4: Here’s the most absurd thing: the driving reason behind their wish to grab but distort any new finding to support an early split between chimps and apes is… the existence of probably upright fossils of around 6mya! They can’t get their mind round even the possibility of an upright chimp ancestry long enough to realise that it means upright fossils 6mya do not imply a pre-6mys split!
[These early-split plonkers are as influential as they are stupid. It’s pretty clear to anyone studying the odd behaviour of scientists such as palaeontologists over any length of time, that the major driving force they follow is not working out the science for themselves but avoiding being seen as someone with odd ideas. Seriously. It’s really only that that counts; any other consideration is a minor influence. Paradoxically, this lilly-livered pack-attitude is precisely what causes daft ideas to thrive more than anything else. Even the once-great John Hawks has had his reliability down-graded by advising people not to risk looking like a… well kook is the name he uses. He even suggests that merely drawing attention to the standard groupthink processes that corrupt palaeo is ill-advised because… it makes YOU sound like a kook! No John, we don’t point out that all new theories were lambasted at the start, to justify our theories – we do it to UNjustfy the criticisms. Don’t try and pretend we’re stupid enough to confuse them, even if you are yourself! Moronic kneeejerk attacks on anything you can’t be bothered to understand, really is the major issue in palaeontology.]
And we haven’t even brought Ardipithecus into the picture. The full picture of the line to upright humans/chimps at the time of the split was filled in when Ardipithicus ramidus ramidus was revealed in Oct 2009… but those revealing it were White and Lovejoy – two of the main persistent ignorers of the upright chimp ancestor theory! (And check out another posting highlighting bad palaeo science.) If Russia could be described as a riddle, wrapped in a mystery, inside an enigma, then the current practice of palaeoanthropologists could be characterised as a joke factory inside a one-legged arse-kicking competition inside a lunatic asylum. In the BBC’s recent three-part series on human evolution, the three excellently preserved crucial fossils were a neanderthal, the Nariokotome boy (H. erectus), and Lucy and the other little A.a., both Australipithecus afarensis. A fourth one should have been the crucial but embarassingly controversial Ardi. But we can’t let the public know that science is all about duelling theories, now can we! In those programmes, the real current best human-chimp split date of 4mys was never mentioned. Interestingly, Hawks was included in those programmes as well as being quoted in the New Scientist article. By the time of the latter he’d finally flipped into la-la “never-contradict-the-Natural-History-Museums-land”. He seems to have abandoned his well-advised 4mys split date he’d worked out himself from true expert analysis of DNA experiments: “I think this will affect pretty much every event in human evolution, from the intial divergence of our lineage to the dispersal out of Africa”. Odd though that he doesn’t seem to have blogged on this ‘new compelete shakeup’.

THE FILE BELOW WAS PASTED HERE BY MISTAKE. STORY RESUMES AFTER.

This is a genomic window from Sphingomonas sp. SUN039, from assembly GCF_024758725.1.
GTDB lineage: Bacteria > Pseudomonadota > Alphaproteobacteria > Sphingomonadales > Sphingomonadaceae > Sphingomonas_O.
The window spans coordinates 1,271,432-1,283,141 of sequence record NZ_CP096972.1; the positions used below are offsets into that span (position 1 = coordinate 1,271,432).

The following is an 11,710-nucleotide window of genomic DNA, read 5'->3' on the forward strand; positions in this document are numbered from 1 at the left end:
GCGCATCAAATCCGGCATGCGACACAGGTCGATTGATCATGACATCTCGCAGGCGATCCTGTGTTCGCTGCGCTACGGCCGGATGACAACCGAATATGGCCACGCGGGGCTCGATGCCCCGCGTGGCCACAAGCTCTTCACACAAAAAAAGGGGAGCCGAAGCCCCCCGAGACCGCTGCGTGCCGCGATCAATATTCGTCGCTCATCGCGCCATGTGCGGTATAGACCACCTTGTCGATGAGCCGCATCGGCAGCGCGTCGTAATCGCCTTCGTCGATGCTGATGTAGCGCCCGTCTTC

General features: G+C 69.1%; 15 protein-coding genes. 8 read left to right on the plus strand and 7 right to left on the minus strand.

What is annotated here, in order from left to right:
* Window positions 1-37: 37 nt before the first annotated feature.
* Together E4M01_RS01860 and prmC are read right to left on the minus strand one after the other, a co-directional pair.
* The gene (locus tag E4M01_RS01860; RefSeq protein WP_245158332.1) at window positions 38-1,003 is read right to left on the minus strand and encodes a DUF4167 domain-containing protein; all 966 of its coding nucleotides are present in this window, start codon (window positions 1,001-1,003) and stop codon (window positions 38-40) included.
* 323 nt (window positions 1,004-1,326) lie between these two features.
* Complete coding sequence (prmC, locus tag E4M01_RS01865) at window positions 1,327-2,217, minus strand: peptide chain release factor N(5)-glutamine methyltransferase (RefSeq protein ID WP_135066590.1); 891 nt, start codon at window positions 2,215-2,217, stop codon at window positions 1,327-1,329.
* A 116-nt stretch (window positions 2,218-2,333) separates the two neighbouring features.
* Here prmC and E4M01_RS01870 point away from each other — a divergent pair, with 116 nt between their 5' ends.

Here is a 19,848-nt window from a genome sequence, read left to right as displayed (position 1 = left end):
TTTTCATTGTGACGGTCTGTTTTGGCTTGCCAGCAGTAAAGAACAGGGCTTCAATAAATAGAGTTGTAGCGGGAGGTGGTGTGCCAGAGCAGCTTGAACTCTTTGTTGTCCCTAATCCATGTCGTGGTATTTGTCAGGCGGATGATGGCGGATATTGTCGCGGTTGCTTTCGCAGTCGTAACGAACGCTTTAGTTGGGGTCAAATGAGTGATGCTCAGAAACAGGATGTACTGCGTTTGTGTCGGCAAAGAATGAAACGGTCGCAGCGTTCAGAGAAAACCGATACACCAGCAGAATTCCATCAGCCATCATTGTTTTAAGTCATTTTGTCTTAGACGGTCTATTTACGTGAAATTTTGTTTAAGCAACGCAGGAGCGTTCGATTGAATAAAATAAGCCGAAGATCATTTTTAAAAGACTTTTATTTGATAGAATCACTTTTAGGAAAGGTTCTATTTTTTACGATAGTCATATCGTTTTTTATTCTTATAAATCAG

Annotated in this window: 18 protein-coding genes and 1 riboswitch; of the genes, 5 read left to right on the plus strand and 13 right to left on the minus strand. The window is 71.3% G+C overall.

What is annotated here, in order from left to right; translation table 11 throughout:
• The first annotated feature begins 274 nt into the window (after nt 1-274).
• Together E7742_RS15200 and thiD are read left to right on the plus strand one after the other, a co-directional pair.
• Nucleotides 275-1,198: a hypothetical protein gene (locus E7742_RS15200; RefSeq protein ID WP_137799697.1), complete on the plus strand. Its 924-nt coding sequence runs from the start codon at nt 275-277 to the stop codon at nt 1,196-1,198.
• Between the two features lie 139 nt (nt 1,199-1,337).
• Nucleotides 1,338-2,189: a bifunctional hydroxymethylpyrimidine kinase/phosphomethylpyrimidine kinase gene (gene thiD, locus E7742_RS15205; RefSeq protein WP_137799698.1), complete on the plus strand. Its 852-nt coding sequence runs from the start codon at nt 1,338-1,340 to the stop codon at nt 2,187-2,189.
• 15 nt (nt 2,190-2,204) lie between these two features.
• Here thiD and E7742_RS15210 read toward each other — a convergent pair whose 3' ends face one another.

The final list of errors represented by the latest New Scientist piece includes:
* Don’t gather ALL the possible theories and eliminate the ones that fail to explain, like you’re supposed to;
* Only consider some evidence; never ever mention other evidence inconvenient to people we daren’t contradict; airbrush its originators as “kooks”. (Alternatively, you may use the word “cranks”)
* Never ever do anything, even good science, that might make you come up with or adopt a new theory, for fear of looking like a member of a minority. Do keep in training with the eye-rolling, face pulling and snide comments to point out kooks you’ve discovered.
* But you can keep taking a salary as a responsible scientist, science journalist, or science journal editor, no matter how crap the ideas you foist on the public.
So be aware that, judged by what they recommend, few of the people you rely on for good professional science advice in this area are actually sound scientists. They’re out by at least a factor of 100%.
Emerson, B.C. (2007) Alarm Bells for the Molecular Clock? No Support for Ho et al.’s Model of Time-Dependent Molecular Rate Estimates. Syst. Biol. 56(2), 337-345.
Filler, A. (2007) Homeotic evolution in the Mammalia: diversification of Therian axial seriation and the morphogenetic basis of human origins. PLoS ONE 2, (10), e1019. doi:10.1371/journal.pone.0001019.
Ho, S. Y. W., Phillips, M. J.,Cooper, A. and Drummond, A. J. (2005) Time dependency of molecular rate estimates and systematic overestimation of recent divergence times. Mol. Biol. Evol. 22, 1561-1568.
Verginelli, F., Capelli, C., Coia, V., Musiani, M., Falchetti, L., Ottini, L., Palmirotta, R., Tagliacozzo, A., De Grossi Mazzorin, I. and Mariani-Costantini, R. (2005) Mitochondrial DNA from Prehistoric Canids Highlights Relationships Between Dogs and South-East European Wolves. Mol. Biol. Evol. 22(12), 2541–2551.